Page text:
Brain function requires appropriate numbers of different subtypes of neurons, but how these numbers are established remains poorly understood.
In a new study in PNAS, Varun Sreenivasan and colleagues from the Marin lab investigated how the appropriate number of local interneurons is established in a critical region of the brain, the striatum. Striatal interneurons comprise two main subtypes: Interneurons that express Parvalbumin (PV+), release the inhibitory neurotransmitter GABA and control the activity of the principal striatal neurons known as the medium spiny neurons; and interneurons that release the neurotransmitter acetylcholine (ChAT+) and modulate the activity of the medium spiny neurons.
Sreenivasan and colleagues found that both these populations undergo programmed cell death during a specific period (P6-P10) of post-natal brain development. Interestingly, the underlying mechanisms that rescue these interneurons from cell death to establish appropriate numbers differed for these two populations. In the case of the PV interneurons, long-range excitatory inputs from neurons in another region of the brain, the cortex, were crucial for their survival. In the case of the ChAT interneurons, local inputs from the medium spiny neurons within the striatum regulated their survival.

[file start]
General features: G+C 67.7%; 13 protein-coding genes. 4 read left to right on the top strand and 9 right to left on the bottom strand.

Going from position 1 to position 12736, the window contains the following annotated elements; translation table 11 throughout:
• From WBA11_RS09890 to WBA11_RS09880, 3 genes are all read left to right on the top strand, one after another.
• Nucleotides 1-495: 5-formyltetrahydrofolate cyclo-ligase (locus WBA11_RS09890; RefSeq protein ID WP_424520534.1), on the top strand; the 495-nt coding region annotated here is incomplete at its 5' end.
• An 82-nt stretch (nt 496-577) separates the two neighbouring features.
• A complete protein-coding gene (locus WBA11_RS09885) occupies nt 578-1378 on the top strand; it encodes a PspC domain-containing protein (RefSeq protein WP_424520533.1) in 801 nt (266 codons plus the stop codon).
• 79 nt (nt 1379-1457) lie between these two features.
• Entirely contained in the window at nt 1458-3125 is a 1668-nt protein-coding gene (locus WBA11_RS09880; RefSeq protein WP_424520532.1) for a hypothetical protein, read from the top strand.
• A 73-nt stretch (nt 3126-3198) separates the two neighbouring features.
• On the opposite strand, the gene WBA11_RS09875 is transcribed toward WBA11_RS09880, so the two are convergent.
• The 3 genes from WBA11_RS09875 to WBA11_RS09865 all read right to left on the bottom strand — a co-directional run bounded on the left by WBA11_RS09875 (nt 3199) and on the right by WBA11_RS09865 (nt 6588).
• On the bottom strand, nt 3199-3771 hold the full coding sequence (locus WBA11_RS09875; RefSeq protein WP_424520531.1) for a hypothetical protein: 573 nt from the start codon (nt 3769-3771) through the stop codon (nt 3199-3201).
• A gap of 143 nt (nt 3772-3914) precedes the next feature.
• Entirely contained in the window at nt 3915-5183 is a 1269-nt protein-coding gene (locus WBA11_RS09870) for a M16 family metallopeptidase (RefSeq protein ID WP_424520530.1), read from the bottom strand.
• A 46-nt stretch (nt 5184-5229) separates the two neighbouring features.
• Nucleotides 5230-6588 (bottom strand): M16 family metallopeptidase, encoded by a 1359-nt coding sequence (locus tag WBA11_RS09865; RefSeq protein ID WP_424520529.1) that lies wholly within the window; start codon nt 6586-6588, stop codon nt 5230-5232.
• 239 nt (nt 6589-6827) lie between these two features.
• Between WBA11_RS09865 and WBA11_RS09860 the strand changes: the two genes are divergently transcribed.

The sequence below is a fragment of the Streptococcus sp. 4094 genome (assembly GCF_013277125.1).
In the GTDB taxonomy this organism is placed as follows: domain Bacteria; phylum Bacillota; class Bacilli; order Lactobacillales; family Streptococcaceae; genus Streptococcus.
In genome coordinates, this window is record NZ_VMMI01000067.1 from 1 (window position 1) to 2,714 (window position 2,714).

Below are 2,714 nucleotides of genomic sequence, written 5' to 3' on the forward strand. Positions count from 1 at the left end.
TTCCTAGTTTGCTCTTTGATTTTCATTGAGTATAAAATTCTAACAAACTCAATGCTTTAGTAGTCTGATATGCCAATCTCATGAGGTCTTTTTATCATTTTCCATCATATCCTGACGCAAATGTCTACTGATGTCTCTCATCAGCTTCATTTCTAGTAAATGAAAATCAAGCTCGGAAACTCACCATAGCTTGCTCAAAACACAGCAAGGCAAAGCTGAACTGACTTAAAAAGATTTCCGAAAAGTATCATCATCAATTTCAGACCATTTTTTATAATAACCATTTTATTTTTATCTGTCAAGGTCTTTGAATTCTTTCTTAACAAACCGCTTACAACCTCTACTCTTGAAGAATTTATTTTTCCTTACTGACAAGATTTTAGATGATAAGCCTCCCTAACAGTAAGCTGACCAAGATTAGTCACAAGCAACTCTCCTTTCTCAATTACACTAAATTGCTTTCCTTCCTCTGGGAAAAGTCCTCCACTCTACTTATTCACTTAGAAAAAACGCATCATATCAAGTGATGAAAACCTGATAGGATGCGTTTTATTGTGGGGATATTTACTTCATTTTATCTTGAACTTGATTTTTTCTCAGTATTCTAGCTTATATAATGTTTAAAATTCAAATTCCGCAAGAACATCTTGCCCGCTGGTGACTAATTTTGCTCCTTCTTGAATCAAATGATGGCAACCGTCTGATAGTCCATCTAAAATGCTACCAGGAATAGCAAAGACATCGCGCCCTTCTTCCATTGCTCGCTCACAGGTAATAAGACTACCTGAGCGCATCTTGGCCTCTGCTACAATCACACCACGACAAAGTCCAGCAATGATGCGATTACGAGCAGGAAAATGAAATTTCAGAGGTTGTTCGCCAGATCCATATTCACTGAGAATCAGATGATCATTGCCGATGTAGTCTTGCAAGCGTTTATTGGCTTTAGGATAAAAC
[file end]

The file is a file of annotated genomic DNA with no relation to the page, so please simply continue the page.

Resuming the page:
Striatal dysfunction is associated with different neurodevelopmental disorders that affect movement, cognition and behaviour. Alterations in the number of striatal interneurons have been described in schizophrenia and Tourette syndrome patients. Elucidating whether similar mechanisms operate in humans may shed new light on the neurobiology of neurodevelopmental disorders.